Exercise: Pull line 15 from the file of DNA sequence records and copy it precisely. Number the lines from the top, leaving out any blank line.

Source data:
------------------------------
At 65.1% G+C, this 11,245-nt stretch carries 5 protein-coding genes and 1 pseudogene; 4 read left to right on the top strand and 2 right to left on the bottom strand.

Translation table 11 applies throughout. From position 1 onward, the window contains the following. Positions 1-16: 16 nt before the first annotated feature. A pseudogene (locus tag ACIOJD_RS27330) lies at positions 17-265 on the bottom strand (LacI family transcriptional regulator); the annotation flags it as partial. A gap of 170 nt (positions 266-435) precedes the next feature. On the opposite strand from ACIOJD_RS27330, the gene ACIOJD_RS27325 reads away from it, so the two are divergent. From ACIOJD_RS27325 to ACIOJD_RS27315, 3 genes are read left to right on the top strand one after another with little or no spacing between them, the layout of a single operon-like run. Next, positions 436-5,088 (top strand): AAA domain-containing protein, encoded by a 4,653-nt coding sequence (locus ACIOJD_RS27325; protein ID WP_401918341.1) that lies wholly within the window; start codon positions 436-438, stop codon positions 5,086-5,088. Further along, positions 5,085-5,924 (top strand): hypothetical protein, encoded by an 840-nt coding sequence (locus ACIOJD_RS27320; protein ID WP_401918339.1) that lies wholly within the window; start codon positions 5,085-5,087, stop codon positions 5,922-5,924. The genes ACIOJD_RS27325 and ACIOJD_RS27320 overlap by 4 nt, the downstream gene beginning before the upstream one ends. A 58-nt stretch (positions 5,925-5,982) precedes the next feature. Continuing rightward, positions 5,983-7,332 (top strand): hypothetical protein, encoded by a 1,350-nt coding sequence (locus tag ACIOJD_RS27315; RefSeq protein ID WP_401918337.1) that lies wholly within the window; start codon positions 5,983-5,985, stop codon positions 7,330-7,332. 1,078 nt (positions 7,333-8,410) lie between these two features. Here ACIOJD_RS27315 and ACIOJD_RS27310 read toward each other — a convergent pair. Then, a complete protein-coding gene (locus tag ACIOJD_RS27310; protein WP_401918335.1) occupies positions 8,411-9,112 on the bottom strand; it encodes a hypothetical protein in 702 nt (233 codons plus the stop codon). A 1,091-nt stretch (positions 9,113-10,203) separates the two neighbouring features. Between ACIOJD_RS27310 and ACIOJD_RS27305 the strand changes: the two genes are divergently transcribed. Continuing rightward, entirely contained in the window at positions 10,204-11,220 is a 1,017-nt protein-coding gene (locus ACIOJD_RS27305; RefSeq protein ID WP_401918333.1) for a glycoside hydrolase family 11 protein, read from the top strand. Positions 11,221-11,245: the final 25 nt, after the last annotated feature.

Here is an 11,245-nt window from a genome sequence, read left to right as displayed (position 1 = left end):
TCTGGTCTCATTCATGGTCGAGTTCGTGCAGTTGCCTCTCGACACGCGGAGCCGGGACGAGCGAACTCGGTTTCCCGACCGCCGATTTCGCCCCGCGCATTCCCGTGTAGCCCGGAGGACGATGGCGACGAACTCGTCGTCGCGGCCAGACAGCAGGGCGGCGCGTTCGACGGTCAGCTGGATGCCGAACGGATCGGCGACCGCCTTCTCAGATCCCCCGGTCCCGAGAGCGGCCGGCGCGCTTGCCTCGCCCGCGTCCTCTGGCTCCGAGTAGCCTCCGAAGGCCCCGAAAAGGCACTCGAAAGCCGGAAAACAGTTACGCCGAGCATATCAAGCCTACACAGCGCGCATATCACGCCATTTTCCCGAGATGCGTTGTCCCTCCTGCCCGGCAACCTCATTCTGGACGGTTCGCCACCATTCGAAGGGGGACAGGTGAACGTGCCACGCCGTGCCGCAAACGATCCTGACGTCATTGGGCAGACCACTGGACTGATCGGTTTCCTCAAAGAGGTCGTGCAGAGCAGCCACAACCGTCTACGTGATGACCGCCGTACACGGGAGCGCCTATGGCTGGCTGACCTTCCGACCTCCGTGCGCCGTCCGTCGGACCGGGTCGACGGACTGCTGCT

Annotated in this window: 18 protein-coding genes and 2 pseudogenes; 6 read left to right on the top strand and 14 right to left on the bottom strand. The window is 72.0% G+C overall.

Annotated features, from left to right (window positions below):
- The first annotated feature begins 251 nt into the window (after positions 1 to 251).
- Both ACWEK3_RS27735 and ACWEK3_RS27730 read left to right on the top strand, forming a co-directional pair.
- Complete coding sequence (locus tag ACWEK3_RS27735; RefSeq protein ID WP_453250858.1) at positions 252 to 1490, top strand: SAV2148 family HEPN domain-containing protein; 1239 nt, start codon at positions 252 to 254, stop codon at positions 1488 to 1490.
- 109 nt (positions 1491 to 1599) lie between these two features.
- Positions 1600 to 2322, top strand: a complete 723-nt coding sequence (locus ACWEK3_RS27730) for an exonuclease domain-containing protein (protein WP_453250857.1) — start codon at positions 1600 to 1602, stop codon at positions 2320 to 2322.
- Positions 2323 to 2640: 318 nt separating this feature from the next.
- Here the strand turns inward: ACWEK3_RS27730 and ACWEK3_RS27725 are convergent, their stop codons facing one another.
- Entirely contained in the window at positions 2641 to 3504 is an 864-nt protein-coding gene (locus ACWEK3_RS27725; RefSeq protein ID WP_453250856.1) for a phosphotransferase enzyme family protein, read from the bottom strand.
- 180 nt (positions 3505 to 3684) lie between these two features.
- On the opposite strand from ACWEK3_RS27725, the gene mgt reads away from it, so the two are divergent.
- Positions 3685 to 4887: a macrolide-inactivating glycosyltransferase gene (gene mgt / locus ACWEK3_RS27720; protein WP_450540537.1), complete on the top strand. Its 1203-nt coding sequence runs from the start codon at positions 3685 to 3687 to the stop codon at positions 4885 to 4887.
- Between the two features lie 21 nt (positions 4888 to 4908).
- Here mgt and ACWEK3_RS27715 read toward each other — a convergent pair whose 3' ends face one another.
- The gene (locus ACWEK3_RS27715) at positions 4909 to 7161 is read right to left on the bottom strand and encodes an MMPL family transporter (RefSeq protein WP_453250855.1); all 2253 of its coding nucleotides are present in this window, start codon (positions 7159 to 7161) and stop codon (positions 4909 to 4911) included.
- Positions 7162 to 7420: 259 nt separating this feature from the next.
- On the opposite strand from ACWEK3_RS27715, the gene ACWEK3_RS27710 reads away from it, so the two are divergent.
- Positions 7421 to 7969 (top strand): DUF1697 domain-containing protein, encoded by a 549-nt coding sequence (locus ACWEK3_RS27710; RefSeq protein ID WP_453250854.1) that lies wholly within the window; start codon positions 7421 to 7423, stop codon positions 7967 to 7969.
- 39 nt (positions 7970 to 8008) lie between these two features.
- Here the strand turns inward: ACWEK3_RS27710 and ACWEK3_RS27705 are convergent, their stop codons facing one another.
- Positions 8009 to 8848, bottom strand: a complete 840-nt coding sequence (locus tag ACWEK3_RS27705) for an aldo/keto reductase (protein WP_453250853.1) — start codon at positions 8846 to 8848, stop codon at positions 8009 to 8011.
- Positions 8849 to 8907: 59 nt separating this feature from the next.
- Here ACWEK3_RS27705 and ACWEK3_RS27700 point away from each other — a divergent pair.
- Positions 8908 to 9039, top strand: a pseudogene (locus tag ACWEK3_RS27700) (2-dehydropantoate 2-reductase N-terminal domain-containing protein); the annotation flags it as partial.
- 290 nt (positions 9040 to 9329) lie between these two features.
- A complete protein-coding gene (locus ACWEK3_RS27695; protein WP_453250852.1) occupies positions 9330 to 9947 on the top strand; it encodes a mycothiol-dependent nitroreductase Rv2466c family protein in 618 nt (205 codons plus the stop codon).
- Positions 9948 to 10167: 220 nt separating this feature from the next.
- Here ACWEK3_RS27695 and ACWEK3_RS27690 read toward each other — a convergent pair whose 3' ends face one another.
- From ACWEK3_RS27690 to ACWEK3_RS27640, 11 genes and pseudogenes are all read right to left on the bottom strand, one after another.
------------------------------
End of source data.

- 180 nt (positions 3505 to 3684) lie between these two features.